Oakville subdivision OK’d with less setback


A rendering of the ‘Oakwood’ home model in the proposed development.

By Gloria Lloyd, News Editor

The St. Louis County Council approved a new 26-acre subdivision off Fine Road in Oakville after developer McBride Berra Land Company made a concession to the Planning Commission.

A zoning recommendation for the new subdivision in Oakville was delayed for a month while county planners went back to see if developer McBride Berra could increase the space between houses.

The developer changed the setbacks between houses from 5 feet to 6 feet.

McBride Homes and Oakville-based J.H. Berra will build the 53-home subdivision of single-family detached houses called “Shadow Point” at the corner of Telegraph and Fine roads, near the Jefferson County border. The proposed site of the new houses — which had been one of the last agricultural sites with a farmhouse on it in St. Louis County, the historic Fine-Eiler House that was torn down to make way for the development — required rezoning because it is currently zoned NU Non-Urban and would have to be changed to R2 Residential with a Planned Environment Unit, or PEU, that developers use for subdivisions.

The council voted 6-0 May 18 to approve the subdivision, following the lead of 6th District Councilman Ernie Trakas, R-Oakville. Second District Councilwoman Kelli Dunaway, D-Chesterfield, abstained from the vote at her law firm’s request due to a potential conflict of interest.

Neighbors led by Chris Wilcutt, whose mother lives nearby and is related to the family that is selling the property, started a petition to oppose the subdivision because of the extra traffic it would bring, along with potential flooding problems.

The lot sizes submitted to the county range in size from 7,200 square feet to 11,000 square feet with a 60-foot width, with houses originally proposed to be separated by 5-foot side yard setbacks on each side or 10 feet between houses.

The county Department of Planning recommended approval at a March 8 executive session of the Planning Commission, and overall, the residential zoning requested is appropriate because the site is surrounded by subdivisions with similar residential zoning, planner Mel Wilson told the commission at the videoconferenced meeting.

But commission member Bill Sneed, who lives in Oakville, objected to the small yards between each of the houses: “7,200 would be obviously a bare minimum in terms of square footage — as I understand, it would allow for 5-foot side yards for each house, which would be a total of 10 feet between homes. That really gives an appearance, that really gives more of the look of attached homes in an area that’s — it’s not consistent with the surrounding subdivisions or anything else. It would seem to me that we should maybe work towards trying to get a layout that would provide larger than that 10 feet at a minimum of side yards, which would be 20 feet, to give them more of a single residential look consistent with the surrounding areas.”

Commission member Keith Taylor suggested taking the proposal to McBride Homes and seeing how the developer responds, and the panel agreed to hold off voting on the subdivision until then. But Sneed said he wanted “at least” 10-foot setbacks at each house.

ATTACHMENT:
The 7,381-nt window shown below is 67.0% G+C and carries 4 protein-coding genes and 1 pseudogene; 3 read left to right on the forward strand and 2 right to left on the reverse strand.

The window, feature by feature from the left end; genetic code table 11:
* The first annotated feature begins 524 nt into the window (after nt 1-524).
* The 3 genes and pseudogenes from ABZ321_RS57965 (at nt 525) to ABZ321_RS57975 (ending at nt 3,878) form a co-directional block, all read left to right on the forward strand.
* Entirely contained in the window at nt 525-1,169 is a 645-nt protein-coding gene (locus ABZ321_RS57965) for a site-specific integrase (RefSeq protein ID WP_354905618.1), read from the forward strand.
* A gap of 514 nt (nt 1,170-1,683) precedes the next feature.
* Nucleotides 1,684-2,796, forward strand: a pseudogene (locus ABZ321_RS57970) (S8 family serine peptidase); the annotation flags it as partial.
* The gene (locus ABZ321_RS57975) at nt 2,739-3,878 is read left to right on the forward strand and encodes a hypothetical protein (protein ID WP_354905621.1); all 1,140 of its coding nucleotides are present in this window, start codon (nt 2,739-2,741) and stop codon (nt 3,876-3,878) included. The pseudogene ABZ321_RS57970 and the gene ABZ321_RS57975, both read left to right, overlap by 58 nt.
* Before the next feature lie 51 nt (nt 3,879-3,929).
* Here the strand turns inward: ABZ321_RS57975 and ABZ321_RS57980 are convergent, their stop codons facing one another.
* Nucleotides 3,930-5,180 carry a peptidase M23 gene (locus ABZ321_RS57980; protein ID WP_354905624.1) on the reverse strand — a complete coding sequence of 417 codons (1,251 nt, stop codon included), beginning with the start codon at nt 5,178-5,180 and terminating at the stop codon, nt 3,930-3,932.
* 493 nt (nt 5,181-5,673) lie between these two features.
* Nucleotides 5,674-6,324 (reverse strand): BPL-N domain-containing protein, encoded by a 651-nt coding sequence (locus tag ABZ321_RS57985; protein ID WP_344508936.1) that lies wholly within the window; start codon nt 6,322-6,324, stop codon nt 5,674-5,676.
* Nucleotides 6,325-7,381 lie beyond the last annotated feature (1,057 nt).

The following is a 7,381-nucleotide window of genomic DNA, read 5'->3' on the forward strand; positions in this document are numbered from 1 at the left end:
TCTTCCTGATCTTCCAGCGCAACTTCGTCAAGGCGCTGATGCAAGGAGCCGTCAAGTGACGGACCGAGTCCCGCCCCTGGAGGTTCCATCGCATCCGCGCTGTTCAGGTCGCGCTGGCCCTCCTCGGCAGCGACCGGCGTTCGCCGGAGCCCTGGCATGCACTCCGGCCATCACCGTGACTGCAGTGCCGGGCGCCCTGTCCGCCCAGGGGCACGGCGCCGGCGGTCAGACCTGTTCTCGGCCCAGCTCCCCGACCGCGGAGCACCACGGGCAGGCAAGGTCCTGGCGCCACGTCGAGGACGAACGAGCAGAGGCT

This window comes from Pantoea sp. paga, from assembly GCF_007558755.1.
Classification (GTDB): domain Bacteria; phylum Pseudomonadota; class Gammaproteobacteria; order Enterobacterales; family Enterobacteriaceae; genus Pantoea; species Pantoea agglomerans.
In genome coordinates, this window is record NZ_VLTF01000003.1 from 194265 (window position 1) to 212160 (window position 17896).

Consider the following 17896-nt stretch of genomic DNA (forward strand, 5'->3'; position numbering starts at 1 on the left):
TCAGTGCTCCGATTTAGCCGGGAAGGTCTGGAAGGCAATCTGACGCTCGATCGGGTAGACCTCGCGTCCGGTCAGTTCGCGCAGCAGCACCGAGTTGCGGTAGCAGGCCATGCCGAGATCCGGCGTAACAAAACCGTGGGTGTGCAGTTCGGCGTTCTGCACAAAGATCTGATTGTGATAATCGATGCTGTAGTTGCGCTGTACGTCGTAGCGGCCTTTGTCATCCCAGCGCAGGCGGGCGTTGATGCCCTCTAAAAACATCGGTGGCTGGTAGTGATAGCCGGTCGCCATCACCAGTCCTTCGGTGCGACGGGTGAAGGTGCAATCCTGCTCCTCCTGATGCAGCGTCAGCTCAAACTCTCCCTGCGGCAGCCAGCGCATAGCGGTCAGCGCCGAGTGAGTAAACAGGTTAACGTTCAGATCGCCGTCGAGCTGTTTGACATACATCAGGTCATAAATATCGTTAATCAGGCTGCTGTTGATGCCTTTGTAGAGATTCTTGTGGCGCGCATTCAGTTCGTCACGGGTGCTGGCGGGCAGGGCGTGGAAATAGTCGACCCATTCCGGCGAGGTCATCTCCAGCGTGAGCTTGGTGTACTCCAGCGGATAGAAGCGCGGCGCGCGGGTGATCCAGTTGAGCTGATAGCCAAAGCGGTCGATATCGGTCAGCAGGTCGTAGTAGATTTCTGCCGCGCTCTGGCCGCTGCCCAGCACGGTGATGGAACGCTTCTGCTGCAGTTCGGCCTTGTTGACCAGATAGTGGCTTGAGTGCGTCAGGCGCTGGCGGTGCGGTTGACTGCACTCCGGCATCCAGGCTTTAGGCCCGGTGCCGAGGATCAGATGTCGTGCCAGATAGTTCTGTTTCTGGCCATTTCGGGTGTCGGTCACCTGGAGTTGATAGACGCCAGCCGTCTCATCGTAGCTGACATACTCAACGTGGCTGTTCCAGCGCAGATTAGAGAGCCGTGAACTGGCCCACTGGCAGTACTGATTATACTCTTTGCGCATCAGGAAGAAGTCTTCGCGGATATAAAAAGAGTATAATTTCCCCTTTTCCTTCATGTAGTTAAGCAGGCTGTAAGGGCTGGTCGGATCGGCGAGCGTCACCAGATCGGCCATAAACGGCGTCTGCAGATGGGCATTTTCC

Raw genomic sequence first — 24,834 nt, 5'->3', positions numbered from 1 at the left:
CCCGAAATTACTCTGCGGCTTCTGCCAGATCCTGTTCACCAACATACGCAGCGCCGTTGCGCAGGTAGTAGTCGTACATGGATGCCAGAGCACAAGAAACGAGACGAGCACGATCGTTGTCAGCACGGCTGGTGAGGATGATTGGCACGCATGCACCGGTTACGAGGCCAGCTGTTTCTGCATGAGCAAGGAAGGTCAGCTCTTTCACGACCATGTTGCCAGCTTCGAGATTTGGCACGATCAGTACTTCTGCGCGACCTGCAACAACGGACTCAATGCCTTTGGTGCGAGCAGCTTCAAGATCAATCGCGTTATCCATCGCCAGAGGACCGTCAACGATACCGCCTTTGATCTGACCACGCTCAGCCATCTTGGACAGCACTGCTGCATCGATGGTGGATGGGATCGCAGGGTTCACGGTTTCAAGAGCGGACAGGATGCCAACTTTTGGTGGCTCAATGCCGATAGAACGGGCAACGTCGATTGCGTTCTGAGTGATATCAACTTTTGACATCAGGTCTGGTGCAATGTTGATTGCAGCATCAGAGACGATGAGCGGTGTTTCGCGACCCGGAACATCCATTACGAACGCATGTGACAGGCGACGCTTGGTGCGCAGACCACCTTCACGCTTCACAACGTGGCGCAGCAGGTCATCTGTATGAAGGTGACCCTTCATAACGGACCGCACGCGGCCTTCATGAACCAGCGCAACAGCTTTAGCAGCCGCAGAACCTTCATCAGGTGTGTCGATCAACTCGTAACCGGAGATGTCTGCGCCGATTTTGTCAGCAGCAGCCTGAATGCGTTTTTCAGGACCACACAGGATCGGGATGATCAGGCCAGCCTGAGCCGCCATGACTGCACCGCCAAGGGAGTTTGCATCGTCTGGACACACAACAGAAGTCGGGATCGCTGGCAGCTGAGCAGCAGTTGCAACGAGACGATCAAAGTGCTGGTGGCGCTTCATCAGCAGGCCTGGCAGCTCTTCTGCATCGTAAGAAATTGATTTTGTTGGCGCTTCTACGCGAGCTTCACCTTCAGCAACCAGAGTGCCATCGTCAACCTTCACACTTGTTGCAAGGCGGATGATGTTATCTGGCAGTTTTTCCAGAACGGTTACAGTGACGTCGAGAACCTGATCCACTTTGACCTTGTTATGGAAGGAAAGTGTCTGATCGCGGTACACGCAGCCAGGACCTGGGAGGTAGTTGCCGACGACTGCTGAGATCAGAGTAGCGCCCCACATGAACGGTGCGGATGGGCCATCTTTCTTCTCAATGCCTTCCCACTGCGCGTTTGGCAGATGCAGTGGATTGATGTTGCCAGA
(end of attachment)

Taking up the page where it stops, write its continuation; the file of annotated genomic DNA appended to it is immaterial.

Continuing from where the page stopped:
The commission could have held another executive session to vote on the issue at its regularly scheduled March 22 public hearing, but there were issues with the developer agreeing to the requested changes to the subdivision so the vote was on hold, planner Debi Salberg told The Call.

At the next meeting April 5, Wilson told the commission that McBride had drawn up a design with 6-foot setbacks, but the developer said it could not build 10-foot setbacks. McBride submitted a letter that included the setbacks in the surrounding subdivisions, including Forest Creek’s 8-foot side yards and more recent developments from McBride by nearby Rogers Elementary that have 5-foot and 6-foot side setbacks.

With no discussion, the Planning Commission voted to recommend the subdivision unanimously.

The planning department is requiring changes to the site plan as part of its recommendation for approval, including requiring a minimum lot size of 7,200 square feet and 60 feet across and what Wilson called “extensive” landscaping, including an extra landscape easement behind the two lots closest to and above the Forest Creek subdivision.

Wilson said planners want the developers to keep as many mature trees as possible on the site, and the recommendation from the Department of Planning is two trees per lot along with “significant plantings” in the common ground that makes up half the site.

The site has a significant slope, and in the heavily graded common areas, the county will recommend two trees and four shrubs per 20 linear feet of property line behind 11 of the houses, which would “recreate the tree canopy” that currently exists in that area and would come down for the houses, Wilson said. The county is also asking that the developers cover the common ground with Missouri native groundcover, “the sort of groundcover that is really low maintenance and would be sort of a no-mow area to help restore some of those native grasses,” Wilson said.

The county also supports the construction of a stub street in one area of the subdivision which could in the future connect with future houses in another subdivision and perhaps allow students to walk to school at Rogers Elementary. The streets will be public streets up to St. Louis County standards, and the stub street will be concrete rather than asphalt.

The county will require that any blasting follow county code requirements. Engineers weren’t sure in January whether blasting would be required.